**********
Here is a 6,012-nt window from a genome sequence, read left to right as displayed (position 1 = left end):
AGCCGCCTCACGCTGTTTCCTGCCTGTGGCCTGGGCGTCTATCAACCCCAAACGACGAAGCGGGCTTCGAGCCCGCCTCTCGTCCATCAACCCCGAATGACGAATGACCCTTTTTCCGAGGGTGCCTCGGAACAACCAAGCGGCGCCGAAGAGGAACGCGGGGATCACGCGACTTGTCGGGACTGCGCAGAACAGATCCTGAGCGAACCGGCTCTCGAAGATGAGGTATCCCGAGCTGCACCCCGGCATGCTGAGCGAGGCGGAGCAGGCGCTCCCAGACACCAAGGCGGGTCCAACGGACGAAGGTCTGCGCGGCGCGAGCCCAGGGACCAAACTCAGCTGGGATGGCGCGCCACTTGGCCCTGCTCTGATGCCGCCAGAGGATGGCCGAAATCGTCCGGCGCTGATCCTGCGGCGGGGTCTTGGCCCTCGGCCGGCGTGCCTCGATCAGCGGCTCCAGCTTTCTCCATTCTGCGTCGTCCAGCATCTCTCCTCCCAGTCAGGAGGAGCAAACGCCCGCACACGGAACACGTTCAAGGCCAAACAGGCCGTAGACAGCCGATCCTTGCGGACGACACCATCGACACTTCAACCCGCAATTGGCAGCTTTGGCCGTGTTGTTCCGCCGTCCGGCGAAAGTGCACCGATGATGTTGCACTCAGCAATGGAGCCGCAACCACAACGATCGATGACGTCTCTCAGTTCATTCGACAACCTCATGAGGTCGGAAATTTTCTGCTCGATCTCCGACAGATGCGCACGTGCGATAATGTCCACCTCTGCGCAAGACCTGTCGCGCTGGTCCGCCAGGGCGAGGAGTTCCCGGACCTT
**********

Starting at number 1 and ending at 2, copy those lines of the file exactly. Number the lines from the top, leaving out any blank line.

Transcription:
Here is a 6,012-nt window from a genome sequence, read left to right as displayed (position 1 = left end):
AGCCGCCTCACGCTGTTTCCTGCCTGTGGCCTGGGCGTCTATCAACCCCAAACGACGAAGCGGGCTTCGAGCCCGCCTCTCGTCCATCAACCCCGAATGACGAATGACCCTTTTTCCGAGGGTGCCTCGGAACAACCAAGCGGCGCCGAAGAGGAACGCGGGGATCACGCGACTTGTCGGGACTGCGCAGAACAGATCCTGAGCGAACCGGCTCTCGAAGATGAGGTATCCCGAGCTGCACCCCGGCATGCTGAGCGAGGCGGAGCAGGCGCTCCCAGACACCAAGGCGGGTCCAACGGACGAAGGTCTGCGCGGCGCGAGCCCAGGGACCAAACTCAGCTGGGATGGCGCGCCACTTGGCCCTGCTCTGATGCCGCCAGAGGATGGCCGAAATCGTCCGGCGCTGATCCTGCGGCGGGGTCTTGGCCCTCGGCCGGCGTGCCTCGATCAGCGGCTCCAGCTTTCTCCATTCTGCGTCGTCCAGCATCTCTCCTCCCAGTCAGGAGGAGCAAACGCCCGCACACGGAACACGTTCAAGGCCAAACAGGCCGTAGACAGCCGATCCTTGCGGACGACACCATCGACACTTCAACCCGCAATTGGCAGCTTTGGCCGTGTTGTTCCGCCGTCCGGCGAAAGTGCACCGATGATGTTGCACTCAGCAATGGAGCCGCAACCACAACGATCGATGACGTCTCTCAGTTCATTCGACAACCTCATGAGGTCGGAAATTTTCTGCTCGATCTCCGACAGATGCGCACGTGCGATAATGTCCACCTCTGCGCAAGACCTGTCGCGCTGGTCCGCCAGGGCGAGGAGTTCCCGGACCTT